This Week’s Word Is “Wormwood.”
Sometimes you just need to get on and read whatever everybody is saying you should read. I’ve had Rosewater by Tade Thompson sitting on my to-be-read pile for months, but such is the nature of to-be-read piles they tend to grow rather than diminish and so I never quite got to it. I often have a fear with seminal, much talked about science fiction, that I won’t quite get it. It can be a little too “out there” for me. I think I was worried Rosewater might be the same; that the idea of reading Rosewater might be better than the reality of reading Rosewater.
I was wrong. It’s as good as everyone says.
What is Rosewater by Tade Thompson?
Rosewater is the first book in the Wormwood trilogy. It’s set mainly in 2066, but it cuts back to 2055 and times in between. The novel is set in the fictional township of Rosewater, which has sprung up around an alien manifestation in Nigeria. Little is understood about the alien(s) except that periodically the biodome opens, and the people of Rosewater are healed of whatever ails them. This healing is so efficient it even brings back the dead, albeit as zombie-like “reanimates.” The dead of Rosewater are buried well out of the city limits.
For a wider context, planet Earth is much different to how we might recognize it. London and Hyde Park were destroyed by a similar (the same) alien landing there. The US has gone dark; almost nobody comes out and nobody goes in.
So, we have a peculiar township set up in the middle of Nigeria that functions almost entirely to service the dome and the people who flock to it for its miraculous healing. In the middle of this sits Kaaro who, we learn early on, has been involved with the dome since it very first arrived, before Rosewater ever sprang up. Kaaro is a “sensitive.” He has an ability that enables him to read people’s minds. He can even manipulate their thought patterns, should he desire. This makes Kaaro and people like him extraordinarily valuable for both law enforcement offices and crime syndicates. Kaaro is an operative for the ASF; the secret service that operates around Rosewater.
Kaaro is unreliable in just about everything he does, including, we suspect, narrating his story. He had a criminal past before being enlisted in the ASF, he also had an early brush with the alien lifeform at the center of Rosewater. Everything revolves around Kaaro, but why?
Why Read Rosewater by Tade Thompson?
Everything I heard about this book is true. It is a startling an original piece of fiction. The setting marks the book out as something different from the outset. The town of Rosewater with the huge biodome at the center is an interesting construct in an area of the world often overlooked in science fiction. The dome, its function, and its effects on Kaaro are multi-faceted. There are many layers of ambiguity with power struggles going on in multiple directions. Some of which sit in the background waiting to reveal themselves late in the novel.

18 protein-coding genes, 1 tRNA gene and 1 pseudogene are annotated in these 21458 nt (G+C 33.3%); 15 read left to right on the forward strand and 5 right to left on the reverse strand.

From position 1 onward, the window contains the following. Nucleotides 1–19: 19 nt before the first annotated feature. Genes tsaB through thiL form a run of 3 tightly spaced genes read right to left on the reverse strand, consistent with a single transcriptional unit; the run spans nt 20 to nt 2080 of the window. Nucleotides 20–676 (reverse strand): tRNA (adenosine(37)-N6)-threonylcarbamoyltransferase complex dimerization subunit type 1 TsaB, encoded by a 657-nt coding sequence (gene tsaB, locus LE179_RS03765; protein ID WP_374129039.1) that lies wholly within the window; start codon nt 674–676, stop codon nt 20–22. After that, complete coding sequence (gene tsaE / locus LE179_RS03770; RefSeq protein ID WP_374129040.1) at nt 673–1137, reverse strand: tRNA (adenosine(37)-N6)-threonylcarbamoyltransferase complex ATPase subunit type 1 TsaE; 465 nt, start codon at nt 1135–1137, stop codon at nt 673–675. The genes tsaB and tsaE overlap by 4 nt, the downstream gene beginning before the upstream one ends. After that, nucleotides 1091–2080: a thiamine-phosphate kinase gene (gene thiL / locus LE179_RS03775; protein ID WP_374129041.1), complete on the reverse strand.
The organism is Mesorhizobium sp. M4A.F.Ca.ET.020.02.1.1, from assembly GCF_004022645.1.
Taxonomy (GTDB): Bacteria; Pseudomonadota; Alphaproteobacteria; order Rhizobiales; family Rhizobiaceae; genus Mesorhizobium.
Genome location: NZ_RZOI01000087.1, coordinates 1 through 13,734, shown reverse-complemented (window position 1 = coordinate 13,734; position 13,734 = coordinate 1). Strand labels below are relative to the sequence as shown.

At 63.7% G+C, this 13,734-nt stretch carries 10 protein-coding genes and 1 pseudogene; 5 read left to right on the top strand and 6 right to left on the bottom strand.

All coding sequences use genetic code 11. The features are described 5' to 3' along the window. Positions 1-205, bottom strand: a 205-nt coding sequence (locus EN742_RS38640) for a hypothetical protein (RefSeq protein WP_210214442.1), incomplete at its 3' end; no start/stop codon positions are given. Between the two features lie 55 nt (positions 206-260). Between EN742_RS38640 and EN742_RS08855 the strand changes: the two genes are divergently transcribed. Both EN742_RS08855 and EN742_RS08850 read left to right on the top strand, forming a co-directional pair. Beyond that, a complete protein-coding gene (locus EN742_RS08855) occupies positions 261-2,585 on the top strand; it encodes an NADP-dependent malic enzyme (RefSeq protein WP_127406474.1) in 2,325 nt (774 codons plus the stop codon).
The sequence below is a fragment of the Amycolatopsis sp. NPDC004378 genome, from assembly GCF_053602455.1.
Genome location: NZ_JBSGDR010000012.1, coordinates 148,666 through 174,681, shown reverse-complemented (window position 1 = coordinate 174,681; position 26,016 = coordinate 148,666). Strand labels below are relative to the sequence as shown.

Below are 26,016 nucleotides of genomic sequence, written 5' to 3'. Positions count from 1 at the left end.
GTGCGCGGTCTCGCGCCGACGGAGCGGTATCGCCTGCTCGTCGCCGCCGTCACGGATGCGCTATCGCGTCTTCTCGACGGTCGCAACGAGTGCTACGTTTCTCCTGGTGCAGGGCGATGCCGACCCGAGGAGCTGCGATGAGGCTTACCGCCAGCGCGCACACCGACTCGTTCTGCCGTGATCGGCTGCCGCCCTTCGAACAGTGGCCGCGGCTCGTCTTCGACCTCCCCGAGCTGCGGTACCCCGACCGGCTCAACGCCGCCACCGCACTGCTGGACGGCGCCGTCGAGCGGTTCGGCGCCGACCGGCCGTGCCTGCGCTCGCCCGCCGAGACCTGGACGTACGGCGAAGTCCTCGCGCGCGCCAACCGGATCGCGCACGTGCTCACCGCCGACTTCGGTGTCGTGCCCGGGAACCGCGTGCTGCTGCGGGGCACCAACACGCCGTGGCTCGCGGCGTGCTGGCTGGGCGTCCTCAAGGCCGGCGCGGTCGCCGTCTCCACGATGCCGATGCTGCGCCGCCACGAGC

The time structure of the novel can get confusing. I occasionally lost track of which point in time I was reading about because the sections in the past jump about in time. Whilst the 2666 narrative is linear, the past timeline is not. But despite being a little confusing for an old-timer, the novel’s structure serves as an excellent way to reveal information piecemeal, keeping the reader on their toes. The structure of the Rosewater is a well-crafted example of how to show and not tell.
Characterization is strong and the novel’s alien culture is innovative and more than a little mind-bending. Rosewater’s alien invasion is subtle, inventive, and free of bombast. Rosewater does what the best sci-fi does; confounds the reader’s expectations and examines old tropes from an entirely different perspective. Aliens coming to Earth is nothing new but with Rosewater, Tade Tompson makes it feel like it’s never been done before.
One of the best things about being slow to get to books in the to-be-read pile is that often by the time you’ve done so, the sequels have arrived. There are few things worse than getting to the end of good book, knowing you have an indefinite time to wait before the next installment comes along. Rosewater Redemption and Rosewater Insurrection are already available and I can’t wait to read them. The problem with this, of course, is that reading one book and buying two new ones only adds to the ever-increasing bookberg that sits in my bedroom (only 1 third of it pokes above the bed).
I will have to wait a little while though. I have recently started working with a new PR rep and they’ve set me some exciting great-looking books to read. Unfortunately, they are all the size of house bricks; more on those in future Word Wednesday posts. In the meantime, do check out Tade Thompson and Rosewater. It’s a great book, chock full of fresh ideas and thoroughly recommended.
If you enjoyed this review, you can check out my other Word Wednesday posts, here.